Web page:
Tropical Storm Ian was strengthening in the eastern Caribbean Saturday afternoon, on its way to becoming what forecasters say could be a powerful Category 3 hurricane as it near Cuba, then threaten Florida early next week.
Most of Florida remains in the cone — but a slight shift west took much of the Keys and a swath of metro Miami-Dade and Broward counties out, at least for the moment. A wiggle back to the east, could easily bring the area back in coming days and the forecasters at the National Hurricane Center stressed there is still uncertainty in the path of Ian beyond 72 hours.
As of 2 pm Saturday, the National Hurricane Center called for a landfall sometime Wednesday north of Tampa, reflecting another slight nudge west in the track. No matter where Ian heads, heavy winds and rain could be felt across the state throughout the week.
Jamie Rhone, acting director of the NHC, warned Floridians not to get fixed on the little changes in the track, which can just as easily move right back.
“You may think because you’re out of the cone, you’re out of the woods, and that’s not correct,” he said in a morning broadcast. “You here in the South Florida peninsula have to maintain your guard.”
Saturday afternoon, Gov. Ron DeSantis expanded his state of emergency declaration to the entire state, as the still-uncertain projected landfall track continues to wiggle east and west.
The hurricane center, and officials in Miami-Dade and Monroe County, urged residents to finish hurricane preparations by Monday evening. The Keys will decide Saturday afternoon whether to call for evacuations.
READ MORE: Florida is in the storm cone. What it means for you and what you should be doing
The latest on Ian
Ian grew more powerful overnight and was packing 45 mph maximum sustained winds by the 2 pm update. It was about 270 miles south-southeast of Kingston, Jamaica, which was under a tropical storm watch, and about 505 miles southeast of Grand Cayman, which was under a hurricane warning. It was zipping along west-southwest at 16 mph, a slightly faster pace than earlier in the day.
Forecasters said the wind shear leftover from Hurricane Fiona and other unfavorable conditions was expected to melt away on Saturday and Sunday, allowing Ian to strengthen further.
On Sunday, Ian is projected to hit a patch of superheated ocean water that powers it into a hurricane. The NHC said it could even rapidly intensify, which is when a storm gains at least 30 mph of sustained winds in a 24-hour period.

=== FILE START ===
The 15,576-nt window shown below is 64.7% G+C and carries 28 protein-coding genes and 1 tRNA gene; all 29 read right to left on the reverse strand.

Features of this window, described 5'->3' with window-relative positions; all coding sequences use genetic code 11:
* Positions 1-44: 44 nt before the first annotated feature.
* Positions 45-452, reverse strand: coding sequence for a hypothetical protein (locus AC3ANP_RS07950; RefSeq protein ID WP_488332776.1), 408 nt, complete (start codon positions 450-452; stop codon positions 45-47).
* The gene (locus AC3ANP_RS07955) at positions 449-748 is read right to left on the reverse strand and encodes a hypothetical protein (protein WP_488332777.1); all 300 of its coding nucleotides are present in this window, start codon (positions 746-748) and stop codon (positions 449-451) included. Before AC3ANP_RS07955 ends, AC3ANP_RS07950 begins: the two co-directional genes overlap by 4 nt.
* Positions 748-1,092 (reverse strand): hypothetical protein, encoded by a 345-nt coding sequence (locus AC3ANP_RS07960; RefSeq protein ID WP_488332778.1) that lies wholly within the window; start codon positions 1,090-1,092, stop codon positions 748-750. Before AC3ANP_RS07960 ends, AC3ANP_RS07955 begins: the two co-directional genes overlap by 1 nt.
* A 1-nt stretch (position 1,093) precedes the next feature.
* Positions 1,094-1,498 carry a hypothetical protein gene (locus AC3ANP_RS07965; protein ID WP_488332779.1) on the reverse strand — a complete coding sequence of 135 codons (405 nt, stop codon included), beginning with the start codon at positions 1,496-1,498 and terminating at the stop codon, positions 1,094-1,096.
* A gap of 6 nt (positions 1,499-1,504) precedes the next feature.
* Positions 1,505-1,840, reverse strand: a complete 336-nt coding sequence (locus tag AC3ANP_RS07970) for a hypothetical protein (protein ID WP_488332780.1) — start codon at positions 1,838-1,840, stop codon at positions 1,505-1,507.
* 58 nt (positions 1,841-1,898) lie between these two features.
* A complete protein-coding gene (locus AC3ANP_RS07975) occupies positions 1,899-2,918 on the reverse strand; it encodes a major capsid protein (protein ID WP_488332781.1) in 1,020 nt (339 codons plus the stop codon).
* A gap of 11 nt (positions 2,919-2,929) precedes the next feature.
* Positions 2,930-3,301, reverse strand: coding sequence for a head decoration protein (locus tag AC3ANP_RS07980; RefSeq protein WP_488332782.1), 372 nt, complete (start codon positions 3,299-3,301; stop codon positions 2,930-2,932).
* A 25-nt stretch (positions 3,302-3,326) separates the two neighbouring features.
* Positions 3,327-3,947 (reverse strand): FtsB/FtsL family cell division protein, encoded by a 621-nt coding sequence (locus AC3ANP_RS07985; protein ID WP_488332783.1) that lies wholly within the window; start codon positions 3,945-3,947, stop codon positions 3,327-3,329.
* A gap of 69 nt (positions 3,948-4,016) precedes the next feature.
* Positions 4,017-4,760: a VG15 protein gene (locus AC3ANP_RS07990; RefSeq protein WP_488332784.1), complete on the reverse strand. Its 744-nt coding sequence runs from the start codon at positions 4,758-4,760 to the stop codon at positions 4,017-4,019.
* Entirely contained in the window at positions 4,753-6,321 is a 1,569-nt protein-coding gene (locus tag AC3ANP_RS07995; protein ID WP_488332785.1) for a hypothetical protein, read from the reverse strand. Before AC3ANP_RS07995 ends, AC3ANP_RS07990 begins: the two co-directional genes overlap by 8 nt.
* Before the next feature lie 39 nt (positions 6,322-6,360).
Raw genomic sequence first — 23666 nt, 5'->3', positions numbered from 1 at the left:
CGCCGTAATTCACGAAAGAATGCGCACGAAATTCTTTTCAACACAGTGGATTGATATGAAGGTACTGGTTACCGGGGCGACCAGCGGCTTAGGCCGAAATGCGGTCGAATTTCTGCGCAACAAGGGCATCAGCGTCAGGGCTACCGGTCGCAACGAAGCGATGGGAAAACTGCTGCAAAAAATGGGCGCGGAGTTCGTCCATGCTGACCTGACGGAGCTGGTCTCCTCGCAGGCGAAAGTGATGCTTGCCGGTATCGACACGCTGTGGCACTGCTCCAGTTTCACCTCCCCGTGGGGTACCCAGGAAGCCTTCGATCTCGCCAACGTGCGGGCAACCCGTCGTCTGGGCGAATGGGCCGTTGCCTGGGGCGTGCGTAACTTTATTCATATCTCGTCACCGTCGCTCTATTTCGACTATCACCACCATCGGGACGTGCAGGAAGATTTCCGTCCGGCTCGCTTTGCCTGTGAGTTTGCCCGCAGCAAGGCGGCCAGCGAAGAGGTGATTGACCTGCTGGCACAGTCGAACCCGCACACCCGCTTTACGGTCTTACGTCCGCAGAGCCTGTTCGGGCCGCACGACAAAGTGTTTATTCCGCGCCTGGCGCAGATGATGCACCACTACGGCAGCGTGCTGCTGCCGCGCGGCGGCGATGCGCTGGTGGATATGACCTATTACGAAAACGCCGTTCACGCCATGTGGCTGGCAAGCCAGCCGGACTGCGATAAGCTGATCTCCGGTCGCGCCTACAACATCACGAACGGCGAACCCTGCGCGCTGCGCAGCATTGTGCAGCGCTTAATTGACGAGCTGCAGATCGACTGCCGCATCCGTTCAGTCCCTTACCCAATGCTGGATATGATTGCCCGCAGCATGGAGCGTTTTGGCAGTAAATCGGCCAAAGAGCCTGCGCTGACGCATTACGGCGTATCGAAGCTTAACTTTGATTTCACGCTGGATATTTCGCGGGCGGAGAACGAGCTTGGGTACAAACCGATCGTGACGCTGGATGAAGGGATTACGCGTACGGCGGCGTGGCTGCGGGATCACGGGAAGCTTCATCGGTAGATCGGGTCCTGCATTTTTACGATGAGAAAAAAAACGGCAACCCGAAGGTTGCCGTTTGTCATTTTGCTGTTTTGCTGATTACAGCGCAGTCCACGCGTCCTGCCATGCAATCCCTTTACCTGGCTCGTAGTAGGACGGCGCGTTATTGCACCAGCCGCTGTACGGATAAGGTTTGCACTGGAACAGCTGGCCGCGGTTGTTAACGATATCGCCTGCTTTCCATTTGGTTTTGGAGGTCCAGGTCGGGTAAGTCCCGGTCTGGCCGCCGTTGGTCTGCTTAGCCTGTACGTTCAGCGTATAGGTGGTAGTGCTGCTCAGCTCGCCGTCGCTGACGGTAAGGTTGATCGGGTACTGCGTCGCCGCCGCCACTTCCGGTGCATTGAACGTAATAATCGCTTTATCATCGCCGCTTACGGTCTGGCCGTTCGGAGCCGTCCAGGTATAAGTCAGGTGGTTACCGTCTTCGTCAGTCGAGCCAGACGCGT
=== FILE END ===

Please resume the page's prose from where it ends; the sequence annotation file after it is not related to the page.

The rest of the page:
It’s currently projected to approach Cuba as a Category 2 hurricane with 110 mph winds, but forecasters warned it could well be a Category 3 at that point.
READ NEXT: Your 2022 survival guide to tropical storms, hurricanes in Miami, Broward and the Keys
Where in Florida?
Ian’s approach to Florida’s west coast early next week is not as clear. The hurricane center said Saturday that the spread of potential paths spit out by computer models covered a range of nearly 180 miles, and the 11 am update included another nudge of the track to the west.
“Beyond 72 h, there is still a large amount of cross-track spread in the guidance as Ian emerges into the eastern Gulf of Mexico and approaches Florida,” the 11 am discussion read. “Further adjustments to the track forecast may be needed given the increased uncertainty in the day 3-5 period.”
That’s partially due to how disorganized Ian remains, even after strengthening to tropical storm status. Models have a hard time predicting future paths without a clearly defined center, and Ian’s is still taking shape.
Michael Lowry, WPLG’s meteorologist, wrote in his newsletter that the storm’s center on Saturday morning was a little south of where previous models expected it to be, which could have consequences for a Florida landfall later next week.
“While we anticipated a brief turn westward, the southwesterly jog may indicate a competition ongoing between Ian’s mid-level center being blown southwestward by persistent wind shear and its formative low-level circulation chasing it,” he wrote. “The uneven distribution of thunderstorm activity south of the center could work to tug the system farther south and west in the short term.”
One important factor in where exactly the storm goes is the ridge of air over the Northeast US Models differ on when exactly it will begin to push south, and where it will steer Ian depends on when the storm interacts with that low pressure.
To help gather more information about that ridge, the National Weather Service in Aberdeen, South Dakota tweeted that dozens of NWS offices across the US are launching extra weather balloons, starting Saturday.
“Small changes in the track can make a BIG difference in impacts across South Florida,” the Miami NWS office warned.
The ‘cone of uncertainty’ is getting smaller — but it still matters if you’re outside it
Wind and rain predictions
South Florida and the Keys could see heavy rains beginning as early as Monday, along with some flooding. Current projections call for about 4 to 6 inches of rain across the Florida peninsula, according to the NWS Miami office Saturday morning outlook.
The NHC predicts that Jamaica and the Cayman Islands could see four to eight inches of rain, while western to central Cuba is expecting more like six to 10 inches.
NHC was also monitoring three other storms and a tropical wave in the central Atlantic with a low chance of formation this week. Tropical Storms Hermine was no threat to land, and Tropical Storm Gaston was pulling away from the Azores Saturday morning. Post-tropical Cyclone Fiona was lashing Nova Scotia and Newfoundland with record-breaking winds.